- Identity theft: If your email username and password are easy to guess, you are be leaving yourself open to hackers who could access your inbox and its contents. From there, they could take over other accounts of yours at other service providers and generally impersonate your identity to the world. It’s important to change your password frequently, and ensure you’re not sharing your login information with anyone else (this includes recording it in any unprotected digital documents).
- Opt-in email encryption: This is a huge problem for healthcare providers who must be HIPAA compliant, because remembering to “opt in” to email encryption on a message-by-message basis when it is needed is too risky. If even a single message is sent without the opt-in encryption, it could lead to a breach of the HIPAA Omnibus rule and a penalty of $50,000.
Now that you have a sense of what it means for email to be HIPAA-compliant, it’s time to put that knowledge to the test. Having a high level of email security and solid encryption standards are only half the battle; it’s up to healthcare providers to be vigilant about what’s digitally traveling in and out of email accounts. It’s also the responsibility of companies and hospitals to ensure that the General Rules of the Security Standards are upheld, including educating staff, running regular audits on software, and keeping up with security checks on computer terminals and in buildings.
For an extra level of protection, consider what third-party experts and auditors can do to help your company become and remain HIPAA-compliant. LuxSci provides the leading software in HIPAA-compliant email, guaranteeing the privacy of all ePHI sent within your organization, as well as to patients and other appropriate outside recipients. We provide HIPAA-compliant communications services that can fill all of your technology needs from email hosting and marketing, to web hosting and web forms, to secure texting and chat and video conferencing.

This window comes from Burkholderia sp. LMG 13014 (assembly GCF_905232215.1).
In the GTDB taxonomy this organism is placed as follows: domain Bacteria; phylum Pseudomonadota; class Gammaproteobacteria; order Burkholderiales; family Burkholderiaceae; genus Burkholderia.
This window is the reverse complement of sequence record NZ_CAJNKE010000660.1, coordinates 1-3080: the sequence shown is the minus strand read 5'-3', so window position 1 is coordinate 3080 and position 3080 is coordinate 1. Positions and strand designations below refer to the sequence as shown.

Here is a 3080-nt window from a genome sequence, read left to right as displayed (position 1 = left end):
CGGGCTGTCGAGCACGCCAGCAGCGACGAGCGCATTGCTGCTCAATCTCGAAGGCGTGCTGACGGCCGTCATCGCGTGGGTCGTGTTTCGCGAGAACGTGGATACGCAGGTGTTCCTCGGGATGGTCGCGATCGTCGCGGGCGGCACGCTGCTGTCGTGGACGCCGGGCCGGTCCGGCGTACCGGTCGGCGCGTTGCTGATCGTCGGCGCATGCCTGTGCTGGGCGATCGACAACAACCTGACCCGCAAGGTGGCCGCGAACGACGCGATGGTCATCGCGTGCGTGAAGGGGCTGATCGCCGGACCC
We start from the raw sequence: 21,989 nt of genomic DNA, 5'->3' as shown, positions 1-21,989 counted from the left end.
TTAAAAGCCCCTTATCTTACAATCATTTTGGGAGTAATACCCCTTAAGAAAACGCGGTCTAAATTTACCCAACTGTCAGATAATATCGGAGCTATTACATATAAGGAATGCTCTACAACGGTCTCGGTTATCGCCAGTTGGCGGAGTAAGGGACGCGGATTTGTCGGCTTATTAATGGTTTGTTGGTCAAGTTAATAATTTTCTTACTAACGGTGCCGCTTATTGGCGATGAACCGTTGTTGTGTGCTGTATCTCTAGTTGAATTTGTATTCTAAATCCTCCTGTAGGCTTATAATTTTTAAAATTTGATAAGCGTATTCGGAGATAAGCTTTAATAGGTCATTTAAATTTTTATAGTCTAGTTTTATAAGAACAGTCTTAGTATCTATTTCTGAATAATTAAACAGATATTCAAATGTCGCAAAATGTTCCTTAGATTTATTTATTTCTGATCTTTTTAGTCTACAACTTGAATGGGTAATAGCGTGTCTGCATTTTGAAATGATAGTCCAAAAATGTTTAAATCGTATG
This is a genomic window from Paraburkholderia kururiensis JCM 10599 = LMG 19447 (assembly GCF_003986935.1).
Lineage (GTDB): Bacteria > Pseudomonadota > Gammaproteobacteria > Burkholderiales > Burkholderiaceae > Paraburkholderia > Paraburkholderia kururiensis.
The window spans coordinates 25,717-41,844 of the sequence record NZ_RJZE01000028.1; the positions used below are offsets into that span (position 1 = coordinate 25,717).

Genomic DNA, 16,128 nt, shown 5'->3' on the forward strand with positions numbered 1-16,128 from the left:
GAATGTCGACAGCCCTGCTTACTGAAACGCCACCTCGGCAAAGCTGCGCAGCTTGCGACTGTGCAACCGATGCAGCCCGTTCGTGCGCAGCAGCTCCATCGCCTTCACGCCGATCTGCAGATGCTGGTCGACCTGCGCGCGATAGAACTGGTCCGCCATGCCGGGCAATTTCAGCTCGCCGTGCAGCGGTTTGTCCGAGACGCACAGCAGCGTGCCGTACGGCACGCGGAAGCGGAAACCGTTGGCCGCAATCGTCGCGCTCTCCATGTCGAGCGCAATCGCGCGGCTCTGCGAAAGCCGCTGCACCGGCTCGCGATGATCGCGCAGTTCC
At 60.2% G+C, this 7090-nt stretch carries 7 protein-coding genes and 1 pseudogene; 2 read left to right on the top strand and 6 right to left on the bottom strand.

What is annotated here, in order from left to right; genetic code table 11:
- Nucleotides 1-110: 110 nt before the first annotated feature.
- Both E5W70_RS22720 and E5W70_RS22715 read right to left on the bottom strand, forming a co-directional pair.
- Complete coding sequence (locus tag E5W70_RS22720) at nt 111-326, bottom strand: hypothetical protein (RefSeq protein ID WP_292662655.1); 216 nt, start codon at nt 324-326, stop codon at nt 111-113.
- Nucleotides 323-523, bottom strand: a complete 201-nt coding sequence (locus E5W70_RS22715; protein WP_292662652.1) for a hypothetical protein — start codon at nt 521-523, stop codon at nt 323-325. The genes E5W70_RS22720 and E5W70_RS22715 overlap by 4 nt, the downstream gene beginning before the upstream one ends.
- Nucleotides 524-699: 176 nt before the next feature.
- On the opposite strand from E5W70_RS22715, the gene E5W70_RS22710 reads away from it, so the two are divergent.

HIPAA-compliant email requires a large amount of extra security and some training; however, the technology is affordable and easy to obtain making it easy to prevent information leaks and to keep malicious behavior out. You don’t want to risk breaching HIPAA for legal reasons, and for the confidentiality of your patients. It only takes one black mark to reduce trust in your healthcare company, so be sure to continue with checks, audits, and staff training so that all your HIPAA-practices remain up-to-date.
Find out more. Read our eBook: HIPAA-compliant email basics.